Like every successful real estate agent, Seth Jenson faces a cloning problem.
He can’t be everywhere at once. And he can’t do everything at once.
And every precious minute spent on essential administrative tasks is another minute he’s not doing what he does best: Selling.
Instead of hiring a full-time assistant, Seth took a novel approach and hired five of them. Each part-time assistant works between 5-10 hours a week out of their homes and fulfills a unique niche. Most are mothers balancing hectic family schedules and appreciate the flexible work schedule.
After those leads are uploaded into Mojo, she looks on Craigslist and Zillow.com for additional FSBO leads and enters those into Mojo as well.
By 8 a.m., Seth is ready to rip, making hundreds of calls on his Mojo Triple Line Power Dialer (up to 250 calls an hour) and culling about 30-35 contacts from the pool.
“My goal is to get one great qualified appointment each day, a seller who is motivated and realistic,” he says.
“Before I hired my assistants, I’d average about 20 sold homes or less a year,” Seth says. “I’ve been able to double my business by using Mojo and leveraging myself by focusing on what I do best. For 2012, the sky’s the limit. I can see myself selling 70 homes. I already closed on four homes in January and have another 10 houses under contract, so I’m off to a good start!”
Here’s how Seth roughly delegates his administrative and support tasks amongst his assistants:
Jeanette: Downloads daily leads from the RedX and loads them into Mojo. Puts up signs and installs lockboxes.
Meredith: Processes leads, creates contacts, pays bills and handles other administrative duties.
Robin: Does competitive market analyses for properties and sets up buyers’ searches.
Karla: Enters listings into the MLS, writes ad copy for brochures and all the major real estate websites.
Emily: Handles monthly mailings to sphere-of-influence contacts and does graphic design.
“It’s not working more time that will make me money,” he says. “I personally need to spend as much time meeting with clients as possible.”
Seth, who has been in business since 2004 in the metro Denver area, is both a seller’s and a buyer’s agent. He’s a strong believer in using a real estate coach so he doesn’t “reinvent the wheel” and credits his mentor for helping him track his time according to three productivity categories:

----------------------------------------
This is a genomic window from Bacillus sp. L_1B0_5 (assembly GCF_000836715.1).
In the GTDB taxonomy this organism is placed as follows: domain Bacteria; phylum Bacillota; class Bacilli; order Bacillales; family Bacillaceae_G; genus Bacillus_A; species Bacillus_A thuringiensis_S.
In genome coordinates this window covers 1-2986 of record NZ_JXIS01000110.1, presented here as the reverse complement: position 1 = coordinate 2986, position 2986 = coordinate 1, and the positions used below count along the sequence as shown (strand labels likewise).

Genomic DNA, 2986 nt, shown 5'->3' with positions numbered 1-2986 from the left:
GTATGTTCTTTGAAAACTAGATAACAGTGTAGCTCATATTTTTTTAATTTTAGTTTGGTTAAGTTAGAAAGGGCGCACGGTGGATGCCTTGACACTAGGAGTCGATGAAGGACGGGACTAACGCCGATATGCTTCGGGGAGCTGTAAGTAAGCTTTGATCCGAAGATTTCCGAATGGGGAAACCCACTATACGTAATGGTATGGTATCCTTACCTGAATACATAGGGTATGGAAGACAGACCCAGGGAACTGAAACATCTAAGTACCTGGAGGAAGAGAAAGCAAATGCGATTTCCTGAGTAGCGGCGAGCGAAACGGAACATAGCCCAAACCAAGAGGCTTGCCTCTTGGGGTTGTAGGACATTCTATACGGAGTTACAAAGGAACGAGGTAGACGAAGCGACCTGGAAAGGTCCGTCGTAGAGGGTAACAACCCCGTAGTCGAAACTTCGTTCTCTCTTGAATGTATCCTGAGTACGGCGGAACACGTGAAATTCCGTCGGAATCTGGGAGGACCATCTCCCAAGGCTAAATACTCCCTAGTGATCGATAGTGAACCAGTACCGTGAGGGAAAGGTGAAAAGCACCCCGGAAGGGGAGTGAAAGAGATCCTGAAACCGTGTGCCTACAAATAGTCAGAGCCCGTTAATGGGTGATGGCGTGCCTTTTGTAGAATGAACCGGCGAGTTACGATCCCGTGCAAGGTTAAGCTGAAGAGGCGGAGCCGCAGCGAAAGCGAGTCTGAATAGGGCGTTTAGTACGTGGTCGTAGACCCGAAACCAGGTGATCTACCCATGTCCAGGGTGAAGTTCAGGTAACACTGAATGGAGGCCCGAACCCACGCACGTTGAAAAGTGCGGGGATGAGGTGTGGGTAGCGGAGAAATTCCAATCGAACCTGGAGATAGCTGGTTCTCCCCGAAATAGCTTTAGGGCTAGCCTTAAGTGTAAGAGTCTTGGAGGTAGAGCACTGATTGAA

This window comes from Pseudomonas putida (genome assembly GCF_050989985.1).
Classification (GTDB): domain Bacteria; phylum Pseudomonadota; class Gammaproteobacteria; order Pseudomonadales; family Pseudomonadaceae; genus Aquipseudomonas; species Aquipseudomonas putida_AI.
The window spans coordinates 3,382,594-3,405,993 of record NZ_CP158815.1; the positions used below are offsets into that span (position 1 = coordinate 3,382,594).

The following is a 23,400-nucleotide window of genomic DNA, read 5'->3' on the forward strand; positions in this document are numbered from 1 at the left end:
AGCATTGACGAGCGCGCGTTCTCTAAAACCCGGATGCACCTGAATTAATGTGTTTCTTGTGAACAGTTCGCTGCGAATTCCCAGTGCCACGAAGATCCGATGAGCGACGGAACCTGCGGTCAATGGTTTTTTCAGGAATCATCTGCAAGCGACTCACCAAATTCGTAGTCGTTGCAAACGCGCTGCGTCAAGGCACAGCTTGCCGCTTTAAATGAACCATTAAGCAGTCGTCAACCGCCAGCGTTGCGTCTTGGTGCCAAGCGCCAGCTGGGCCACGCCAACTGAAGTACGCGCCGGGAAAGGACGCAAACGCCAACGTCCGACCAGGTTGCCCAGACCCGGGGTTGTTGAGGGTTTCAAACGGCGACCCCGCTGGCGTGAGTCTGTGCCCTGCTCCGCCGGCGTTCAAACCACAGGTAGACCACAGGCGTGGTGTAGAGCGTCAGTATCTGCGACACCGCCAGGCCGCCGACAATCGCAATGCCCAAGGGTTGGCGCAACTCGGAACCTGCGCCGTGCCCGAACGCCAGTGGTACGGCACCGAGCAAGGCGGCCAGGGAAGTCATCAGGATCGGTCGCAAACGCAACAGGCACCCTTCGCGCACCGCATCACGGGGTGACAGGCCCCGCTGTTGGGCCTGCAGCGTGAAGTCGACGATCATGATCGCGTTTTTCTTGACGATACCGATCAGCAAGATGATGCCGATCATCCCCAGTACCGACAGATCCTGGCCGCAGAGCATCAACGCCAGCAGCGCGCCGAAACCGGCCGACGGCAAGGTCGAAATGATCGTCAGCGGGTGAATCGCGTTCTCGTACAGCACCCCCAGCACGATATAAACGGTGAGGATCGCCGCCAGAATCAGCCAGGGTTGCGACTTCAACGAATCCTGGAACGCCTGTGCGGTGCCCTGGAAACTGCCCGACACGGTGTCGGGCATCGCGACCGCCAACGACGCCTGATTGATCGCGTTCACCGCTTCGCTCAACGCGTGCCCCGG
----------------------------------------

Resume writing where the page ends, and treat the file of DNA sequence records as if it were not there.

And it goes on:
1. P-Time: Productive face-to-face time with clients.
2. I-Time: Indirectly productive time prospecting and making appointments.
3. E-Time: Everything else that is required, including administrative, management and maintenance tasks.
“My P-Time is worth a whole lot more than my I-Time and my I-Time is worth a whole lot more than my E-Time,” he says, noting that he’s been able to dramatically reduce the latter category with his part-time help.
According to Seth, many real estate agents are Type-A personalities who feel more comfortable trying to do everything themselves rather than deal with the headaches of worrying about whether someone else is productive.
“It’s a scary proposition. You have to find and screen candidates, interview them, hire them, train them, manage them, motivate them and keep them focused. But you just have to jump in and do it. Managing people is all about trial and error,” he says. “The challenge, of course, is how do you find good help that doesn’t get bored or distracted with Facebook all the time?”
Seth’s personal experience is that part-time employees who work from home are more reliable than some full-timers, who eventually want to move on to the next job once they have been trained.
“A lot of people in this business are like leeches,” he says bluntly. “They just want to learn everything about your business and learn everything you know. Those people are a waste of my time. I’m not paying them to start their own businesses. I’m just looking for someone who wants a little extra income.”
Seth has found his dependable help by posting informal notices on Facebook, emailing fellow agents and putting free ads on Craigslist. One of his most recent job postings attracted more than 150 applicants.
“I think that people who work from home actually work harder than people working in an office. My staff tends to work in little bursts, for a few hours at a time but they are really focused in those few hours,” he adds. “I don’t ever have to worry if they’re working or not because I know when the job is done. It’s nice to not have to worry about trust.”
(Have any suggestions on how to make working from home more efficient? We’d love to share your story with fellow Mojo users. Drop us a line here!)